A century ago, revolution broke out in the Russian Empire. The first step was taken in February 1917, when the monarchy fell and a republic was instituted. The second major event in the revolutionary drama was connected with the takeover of the Winter Palace by the Bolsheviks in October 1917. And the third major act was the dissolution of the Constituent Assembly—the elected representative body that was to establish a republic in its constitutional form—by the Bolsheviks in January 1918. With these steps, the possibility of a more or less smooth transition of power was hopelessly destroyed, and for the next five years violence and chaos reigned among huge populations living between the Baltic Sea and the Pacific Ocean and between the Arctic Ocean and the Pamir Mountains.
In the West, these events are usually referred to as the “Russian revolution.” And there are good arguments in favor of this term. The events took place in the lands then under the control of the Russian Empire, and the significant revolutionary events listed above took place in the Russian capitals of Petrograd and Moscow.
For other revolutionary events also were taking place in the lands of the former Russian Empire between 1917 and 1924 and are rendered invisible if the underlying framework remains Russian.
However, “Russian revolution” is not a sufficient name. For other revolutionary events also were taking place in the lands of the former Russian Empire between 1917 and 1924 and are rendered invisible if the underlying framework remains Russian. Indeed, the term encompasses two different revolutions, with different goals and characteristics, that unfolded in many more societies than just the Russian context.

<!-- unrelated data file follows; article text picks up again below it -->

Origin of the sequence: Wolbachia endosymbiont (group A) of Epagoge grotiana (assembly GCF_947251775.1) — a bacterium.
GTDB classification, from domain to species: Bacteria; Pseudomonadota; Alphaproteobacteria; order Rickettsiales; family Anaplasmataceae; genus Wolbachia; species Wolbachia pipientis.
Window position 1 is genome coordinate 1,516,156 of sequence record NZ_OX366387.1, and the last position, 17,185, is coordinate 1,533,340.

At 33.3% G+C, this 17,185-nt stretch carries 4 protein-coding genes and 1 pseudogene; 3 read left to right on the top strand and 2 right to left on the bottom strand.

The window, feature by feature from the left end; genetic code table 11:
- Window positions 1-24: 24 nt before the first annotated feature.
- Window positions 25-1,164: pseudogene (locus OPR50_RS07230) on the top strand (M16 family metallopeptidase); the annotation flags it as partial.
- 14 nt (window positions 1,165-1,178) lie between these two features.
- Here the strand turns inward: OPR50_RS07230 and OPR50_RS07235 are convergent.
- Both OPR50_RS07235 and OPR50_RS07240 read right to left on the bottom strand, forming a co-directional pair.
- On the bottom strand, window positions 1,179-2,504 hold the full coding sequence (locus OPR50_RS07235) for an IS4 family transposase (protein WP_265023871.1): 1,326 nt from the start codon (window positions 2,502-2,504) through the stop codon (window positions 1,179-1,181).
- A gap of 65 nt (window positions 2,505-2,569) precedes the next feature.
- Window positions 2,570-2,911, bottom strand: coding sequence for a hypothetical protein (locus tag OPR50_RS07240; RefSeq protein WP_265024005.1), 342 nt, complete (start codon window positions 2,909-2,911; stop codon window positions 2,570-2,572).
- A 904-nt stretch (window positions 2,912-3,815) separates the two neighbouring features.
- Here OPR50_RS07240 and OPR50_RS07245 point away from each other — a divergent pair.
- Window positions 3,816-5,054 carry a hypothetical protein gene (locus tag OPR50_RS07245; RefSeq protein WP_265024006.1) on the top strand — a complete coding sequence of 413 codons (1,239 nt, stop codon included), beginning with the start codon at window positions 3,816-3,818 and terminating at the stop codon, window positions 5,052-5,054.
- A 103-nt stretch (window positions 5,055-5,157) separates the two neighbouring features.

To explain what is occluded by use of the name Russian revolution, I should first recall what a revolution is.
Humanity today has accumulated a vast—four or five centuries-long—experience in launching revolutions, as well as in surviving them and in healing revolution-caused traumas. The Age of Great Revolutions started with the huge colonial projects of Spain and Portugal, the European Reformation, and the British Revolution—that is, in the sixteen and seventeenth centuries. Proceeding chronologically from that era through the American (1765–1783), French (1789–1799), Russian (1917–1924), and Chinese (1946–1950) revolutions to the “conservative,” “velvet,” and “color” revolutions of recent years, humankind has gained bittersweet experience in building new worlds, changing them radically, and adapting to their aftermaths.
Based on this experience, a modern revolution should be defined as a time and space where human creativity leads to the establishment of new political and socioeconomic orders, where history starts anew. This is why the twentieth-century political philosopher Hannah Arendt called a revolution a moment of new beginnings and unlimited political creativity of modern men and women (see her On Revolution, chapter 1).
From a historian’s perspective (be it that of Georg Hegel, Karl Marx or Shmuel Eisenstadt), revolutions are periods of rapid change leading to a change of political regime (punctuated with symbolic acts such as a monarch’s execution or the liberation of prisoners) and a simultaneous change in understanding of the legitimacy of the established political order, resulting in the spawning of some distinct cosmologies, as well as distinct cultural and political programs.
Even though these two major views on revolution differ in their assessment of the radicalism of the transformation, they have in common attention to the revolutionary creativity of new orders and violence against everything embodying the past.